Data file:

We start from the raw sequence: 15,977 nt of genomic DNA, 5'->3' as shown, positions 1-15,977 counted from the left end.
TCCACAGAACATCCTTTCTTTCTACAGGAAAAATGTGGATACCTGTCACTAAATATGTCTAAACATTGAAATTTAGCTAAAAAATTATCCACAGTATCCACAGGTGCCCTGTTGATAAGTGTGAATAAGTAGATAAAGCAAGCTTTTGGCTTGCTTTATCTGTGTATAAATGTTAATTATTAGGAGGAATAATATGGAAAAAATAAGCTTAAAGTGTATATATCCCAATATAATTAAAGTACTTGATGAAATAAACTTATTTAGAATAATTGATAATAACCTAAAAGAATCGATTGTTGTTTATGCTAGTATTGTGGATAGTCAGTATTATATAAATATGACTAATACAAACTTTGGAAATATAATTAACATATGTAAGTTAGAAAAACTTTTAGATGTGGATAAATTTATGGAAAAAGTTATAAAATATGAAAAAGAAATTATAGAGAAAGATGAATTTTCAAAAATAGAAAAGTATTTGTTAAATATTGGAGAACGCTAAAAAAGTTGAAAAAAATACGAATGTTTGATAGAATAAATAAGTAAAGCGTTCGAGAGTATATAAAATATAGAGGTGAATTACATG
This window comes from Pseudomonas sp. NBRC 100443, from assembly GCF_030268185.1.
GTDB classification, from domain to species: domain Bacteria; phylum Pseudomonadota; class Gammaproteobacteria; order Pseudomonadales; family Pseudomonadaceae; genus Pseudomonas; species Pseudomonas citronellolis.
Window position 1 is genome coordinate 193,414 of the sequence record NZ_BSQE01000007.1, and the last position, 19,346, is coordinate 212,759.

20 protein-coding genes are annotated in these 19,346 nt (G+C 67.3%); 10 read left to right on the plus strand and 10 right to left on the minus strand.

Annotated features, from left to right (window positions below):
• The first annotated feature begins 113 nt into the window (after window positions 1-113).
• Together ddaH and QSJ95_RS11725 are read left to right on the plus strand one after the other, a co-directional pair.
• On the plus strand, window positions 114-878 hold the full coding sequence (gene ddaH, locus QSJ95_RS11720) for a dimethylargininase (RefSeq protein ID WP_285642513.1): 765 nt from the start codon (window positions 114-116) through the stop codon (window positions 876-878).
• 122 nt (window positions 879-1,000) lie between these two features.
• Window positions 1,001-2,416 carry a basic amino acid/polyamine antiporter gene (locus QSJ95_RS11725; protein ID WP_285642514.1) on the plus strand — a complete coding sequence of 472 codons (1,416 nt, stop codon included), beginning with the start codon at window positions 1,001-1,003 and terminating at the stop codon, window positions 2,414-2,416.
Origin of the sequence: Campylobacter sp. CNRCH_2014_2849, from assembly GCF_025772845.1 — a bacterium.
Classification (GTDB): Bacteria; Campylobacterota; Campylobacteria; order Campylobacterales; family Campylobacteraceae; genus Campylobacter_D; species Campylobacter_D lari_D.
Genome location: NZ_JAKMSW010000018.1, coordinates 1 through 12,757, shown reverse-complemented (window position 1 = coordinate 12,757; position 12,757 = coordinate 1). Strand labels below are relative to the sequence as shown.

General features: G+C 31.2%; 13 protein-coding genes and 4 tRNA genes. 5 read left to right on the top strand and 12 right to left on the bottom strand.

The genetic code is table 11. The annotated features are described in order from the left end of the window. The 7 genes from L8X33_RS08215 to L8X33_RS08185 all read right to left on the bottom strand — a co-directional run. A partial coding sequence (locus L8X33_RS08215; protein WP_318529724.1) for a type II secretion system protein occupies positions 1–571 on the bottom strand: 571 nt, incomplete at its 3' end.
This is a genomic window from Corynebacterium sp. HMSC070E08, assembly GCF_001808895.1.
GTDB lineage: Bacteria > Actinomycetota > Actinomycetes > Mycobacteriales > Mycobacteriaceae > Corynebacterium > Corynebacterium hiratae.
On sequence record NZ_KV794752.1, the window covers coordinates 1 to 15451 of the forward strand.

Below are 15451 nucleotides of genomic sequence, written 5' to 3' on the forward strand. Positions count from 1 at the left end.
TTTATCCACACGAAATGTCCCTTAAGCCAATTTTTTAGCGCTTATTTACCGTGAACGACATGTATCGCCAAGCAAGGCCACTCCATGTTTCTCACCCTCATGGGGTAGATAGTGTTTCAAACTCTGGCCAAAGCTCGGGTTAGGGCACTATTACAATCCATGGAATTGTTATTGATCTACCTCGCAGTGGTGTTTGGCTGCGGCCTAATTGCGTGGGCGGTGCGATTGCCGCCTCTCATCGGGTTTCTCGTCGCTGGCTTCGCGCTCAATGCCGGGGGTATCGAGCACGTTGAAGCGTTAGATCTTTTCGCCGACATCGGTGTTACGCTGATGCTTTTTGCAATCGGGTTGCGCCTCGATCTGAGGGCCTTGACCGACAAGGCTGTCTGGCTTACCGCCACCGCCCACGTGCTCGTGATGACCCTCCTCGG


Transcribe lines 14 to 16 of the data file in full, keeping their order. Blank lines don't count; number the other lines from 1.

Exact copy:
Classification (GTDB): Bacteria; Campylobacterota; Campylobacteria; order Campylobacterales; family Campylobacteraceae; genus Campylobacter_D; species Campylobacter_D lari_D.
Genome location: NZ_JAKMSW010000018.1, coordinates 1 through 12,757, shown reverse-complemented (window position 1 = coordinate 12,757; position 12,757 = coordinate 1). Strand labels below are relative to the sequence as shown.

General features: G+C 31.2%; 13 protein-coding genes and 4 tRNA genes. 5 read left to right on the top strand and 12 right to left on the bottom strand.